’Im now in my third year at Exeter, and in my time here, I like to think I’ve gained some wisdom about student life. I know where to go for a kebab after a night out, and have mastered the fine art of submitting an essay on BART at approximately an hour before the due date, almost every time. I’ve also twice survived the first term rush to secure housing, despite the Guild’s constant assurance that nobody need worry about a thing until January.
In my second year, I lived in a shared house with friends. Then after a mix up with year abroad applications, I found myself too late to keep my room, and wound up staying in Unite halls with a flat full of strangers, rather like Fresher’s all over again. Both have had their ups and downs, and with the wisdom I like to think I’ve gained, I’m going to break down the pros and cons of each.
it’s no surprise that I had a stubborn case of fresher’s flu on and off from September to February.
In my first year I secured a nice student house with three friends from my halls sometime in December. It was in the Mt. Pleasant area, a decent twenty minute walk to both campus and town … and absolutely freezing, which brings me to my first point about getting a student house – bill contentions. Everyone wants to save money, so the obvious thing to do is keep the energy costs low. Which means no central heating, no matter how many jumpers you have to wear. Add to that my lovely Victorian style window having single glazing and a few gaps at the edges where the wind whistled through and it’s no surprise that I had a stubborn case of fresher’s flu on and off from September to February.
Assuming you find your house with a group of friends, be aware that living with your mates adds a new dimension. Where before you bickered about who bought the next round of drinks, now it’s who uses too much hot water, or refuses point blank to take out the bin. If you’re straightforward about things, it’s usually fairly easy to work through these issues, but it’s always a good idea to remember to take a step back and think clearly before you blow your top when the internet bill arrives.
This brings me to the next issue with student houses … hygiene. Not messy housemates, as these are pretty par for the course wherever you live. But sometimes the cheap house that seemed like a great find can come with some unexpected visitors. Case in point, despite my landlord’s well-meaning but ultimately half-hearted efforts to dispel them, my kitchen last year was invaded by several slugs at approximately midnight, every night. I and my housemates waged war with copious amounts of salt, but it was still an undeniably dangerous expedition to get a glass of water after a night out. A dodgy drainage system also had us out in the back garden in wellies doing some nasty unclogging work (food thankfully, not poop).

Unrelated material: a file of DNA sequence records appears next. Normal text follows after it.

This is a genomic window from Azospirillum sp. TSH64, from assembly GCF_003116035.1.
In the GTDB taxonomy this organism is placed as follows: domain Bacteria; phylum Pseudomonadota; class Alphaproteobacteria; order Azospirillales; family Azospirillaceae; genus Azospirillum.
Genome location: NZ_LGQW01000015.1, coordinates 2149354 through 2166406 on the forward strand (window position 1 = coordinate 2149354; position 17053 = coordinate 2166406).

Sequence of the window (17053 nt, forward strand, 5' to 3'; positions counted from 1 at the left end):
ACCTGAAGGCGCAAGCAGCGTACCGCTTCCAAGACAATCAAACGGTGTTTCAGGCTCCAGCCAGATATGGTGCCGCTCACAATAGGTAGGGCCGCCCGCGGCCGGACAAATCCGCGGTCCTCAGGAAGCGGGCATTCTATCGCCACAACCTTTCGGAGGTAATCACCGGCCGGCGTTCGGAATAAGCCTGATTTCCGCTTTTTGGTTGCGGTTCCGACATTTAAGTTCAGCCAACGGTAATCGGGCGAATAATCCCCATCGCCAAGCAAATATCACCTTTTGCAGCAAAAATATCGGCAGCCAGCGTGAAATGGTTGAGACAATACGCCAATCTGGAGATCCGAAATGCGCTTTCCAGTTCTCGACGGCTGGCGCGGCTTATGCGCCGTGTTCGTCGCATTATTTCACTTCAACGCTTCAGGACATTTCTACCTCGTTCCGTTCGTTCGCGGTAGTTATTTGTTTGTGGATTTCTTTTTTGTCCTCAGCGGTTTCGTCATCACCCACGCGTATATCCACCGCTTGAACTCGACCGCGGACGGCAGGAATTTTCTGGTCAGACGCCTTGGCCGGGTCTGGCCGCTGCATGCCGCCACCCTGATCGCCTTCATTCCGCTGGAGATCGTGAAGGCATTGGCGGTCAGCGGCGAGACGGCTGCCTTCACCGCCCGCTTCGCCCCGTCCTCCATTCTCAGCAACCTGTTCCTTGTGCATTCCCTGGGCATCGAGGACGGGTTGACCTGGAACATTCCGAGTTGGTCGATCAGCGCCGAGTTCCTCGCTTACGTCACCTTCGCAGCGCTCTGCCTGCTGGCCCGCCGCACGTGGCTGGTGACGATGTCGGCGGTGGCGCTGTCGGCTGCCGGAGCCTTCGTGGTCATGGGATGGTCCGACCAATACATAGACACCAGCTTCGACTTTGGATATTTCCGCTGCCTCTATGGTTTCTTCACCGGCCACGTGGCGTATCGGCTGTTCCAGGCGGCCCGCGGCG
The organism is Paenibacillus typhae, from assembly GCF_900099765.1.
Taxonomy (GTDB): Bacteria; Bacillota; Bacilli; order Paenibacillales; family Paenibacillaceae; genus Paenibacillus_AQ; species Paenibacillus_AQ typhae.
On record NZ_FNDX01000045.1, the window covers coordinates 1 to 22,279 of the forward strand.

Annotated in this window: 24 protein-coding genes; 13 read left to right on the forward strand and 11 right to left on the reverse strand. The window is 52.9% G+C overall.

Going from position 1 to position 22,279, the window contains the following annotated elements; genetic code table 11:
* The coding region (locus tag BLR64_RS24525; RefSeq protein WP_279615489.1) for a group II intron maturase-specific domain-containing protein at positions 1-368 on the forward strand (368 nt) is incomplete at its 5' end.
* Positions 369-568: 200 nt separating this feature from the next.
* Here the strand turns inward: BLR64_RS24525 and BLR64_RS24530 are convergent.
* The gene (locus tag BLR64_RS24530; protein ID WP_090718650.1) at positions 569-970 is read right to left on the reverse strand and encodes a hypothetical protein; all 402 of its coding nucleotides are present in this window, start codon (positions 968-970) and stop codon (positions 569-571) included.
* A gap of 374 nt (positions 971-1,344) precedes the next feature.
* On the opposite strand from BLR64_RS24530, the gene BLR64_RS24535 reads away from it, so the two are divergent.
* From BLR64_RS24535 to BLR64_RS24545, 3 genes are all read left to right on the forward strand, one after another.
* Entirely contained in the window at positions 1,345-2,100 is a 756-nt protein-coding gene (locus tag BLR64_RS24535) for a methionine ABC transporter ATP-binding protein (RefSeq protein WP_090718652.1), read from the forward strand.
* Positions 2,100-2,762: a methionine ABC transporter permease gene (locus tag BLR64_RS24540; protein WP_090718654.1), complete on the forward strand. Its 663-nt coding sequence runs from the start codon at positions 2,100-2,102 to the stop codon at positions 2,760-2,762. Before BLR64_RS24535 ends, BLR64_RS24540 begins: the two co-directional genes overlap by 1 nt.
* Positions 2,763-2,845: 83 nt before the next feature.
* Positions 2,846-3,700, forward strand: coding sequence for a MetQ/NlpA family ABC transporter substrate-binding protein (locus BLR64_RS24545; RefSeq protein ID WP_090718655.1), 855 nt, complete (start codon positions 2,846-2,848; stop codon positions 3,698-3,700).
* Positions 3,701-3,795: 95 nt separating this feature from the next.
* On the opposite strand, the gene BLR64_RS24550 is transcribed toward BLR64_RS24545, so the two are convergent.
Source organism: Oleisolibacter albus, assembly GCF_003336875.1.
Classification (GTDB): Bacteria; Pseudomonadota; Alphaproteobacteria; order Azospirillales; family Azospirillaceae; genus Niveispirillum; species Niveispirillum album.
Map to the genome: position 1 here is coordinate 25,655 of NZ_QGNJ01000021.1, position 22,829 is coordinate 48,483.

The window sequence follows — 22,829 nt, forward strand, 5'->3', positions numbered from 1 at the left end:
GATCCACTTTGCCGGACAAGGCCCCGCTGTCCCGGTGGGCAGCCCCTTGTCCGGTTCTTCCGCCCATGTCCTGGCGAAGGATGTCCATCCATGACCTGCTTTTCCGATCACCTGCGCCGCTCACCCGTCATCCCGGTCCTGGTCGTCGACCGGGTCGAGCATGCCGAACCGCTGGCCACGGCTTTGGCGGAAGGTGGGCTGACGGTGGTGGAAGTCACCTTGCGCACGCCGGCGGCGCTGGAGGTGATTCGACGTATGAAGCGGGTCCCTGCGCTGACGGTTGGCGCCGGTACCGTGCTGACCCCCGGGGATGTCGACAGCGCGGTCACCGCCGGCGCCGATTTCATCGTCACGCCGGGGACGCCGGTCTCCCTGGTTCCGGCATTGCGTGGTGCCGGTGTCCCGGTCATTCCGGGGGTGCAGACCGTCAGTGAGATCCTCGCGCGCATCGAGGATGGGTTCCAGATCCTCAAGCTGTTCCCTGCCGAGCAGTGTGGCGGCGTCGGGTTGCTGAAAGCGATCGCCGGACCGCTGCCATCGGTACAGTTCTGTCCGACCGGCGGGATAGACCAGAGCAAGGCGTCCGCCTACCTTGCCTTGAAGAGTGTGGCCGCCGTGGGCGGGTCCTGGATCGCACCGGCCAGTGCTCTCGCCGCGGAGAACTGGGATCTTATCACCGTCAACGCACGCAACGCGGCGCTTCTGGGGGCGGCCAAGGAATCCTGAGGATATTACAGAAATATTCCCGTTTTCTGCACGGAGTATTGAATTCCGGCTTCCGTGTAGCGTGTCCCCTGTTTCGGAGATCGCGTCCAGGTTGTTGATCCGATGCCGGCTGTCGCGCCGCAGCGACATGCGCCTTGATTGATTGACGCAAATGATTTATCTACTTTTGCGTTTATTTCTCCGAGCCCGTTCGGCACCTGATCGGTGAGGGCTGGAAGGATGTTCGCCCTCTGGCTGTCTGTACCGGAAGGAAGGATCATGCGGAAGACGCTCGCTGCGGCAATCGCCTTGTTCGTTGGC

All this being said, there are definitely ways in which a house is far nicer than halls. For one, you get much more space – bedrooms are often bigger, and there’s a living room as well. All the more room to throw house parties, and we were lucky enough to have the previous tenants leave behind a TV. It’s far cosier having a big sofa to curl up on than binge watching Netflix in your room in halls. Having a house with your friends, cheesy as it sounds, can make you feel like a little family.
This year I’m living in Trust House, owned by Unite, which alleviates many of the issues mentioned previously. Bills are included, which means as much central heating and internet as you could wish for, and the maintenance team are far more reliable than most landlords. There’s also a pretty cool common room, with pool table, sofas, study space (handy if you can’t find room in the library on campus) and a massive TV. The vending machine with Ben & Jerry’s is very much appreciated when I’m craving a late night snack. Trust House is also in a much better location than many student houses, something I’ve learnt to be thankful for after two years trudging up Exeter’s hills.
Bills are included, which means as much central heating and internet as you could wish for, and the maintenance team are far more reliable than most landlords.
Having said that, there are hidden costs – I never thought I’d miss the creaky washing machine in my house until I realised I would be sharing two at Trust House between a few hundred people, and that its £3 per go. Noise can also be an issue – during first year I expected late night parties, but now being woken up at 3 am when the flat above decides to play heavy metal in the dead of night is a lot less welcome.
Nonetheless, after a year dashing to be first to use the shower before lectures I definitely appreciate having an en-suite bathroom in Trust House. My room is roughly the same size as those in Lafrowda, small but wonderfully warm compared to last year, and I’m pretty pleased with the double bed. You can book Unite halls with friends, but even though I didn’t, the staff were nice enough to take my flatmate preferences into account, and I arrived in September to find myself placed with four girls, who are all lovely.
All in all, despite sometimes being a bit on the mouldy side, student houses are a lot of fun, and offer a new sense of freedom after being in halls. But if you’re struggling to find a place, or are looking for less hassle, there are many private halls to choose from too.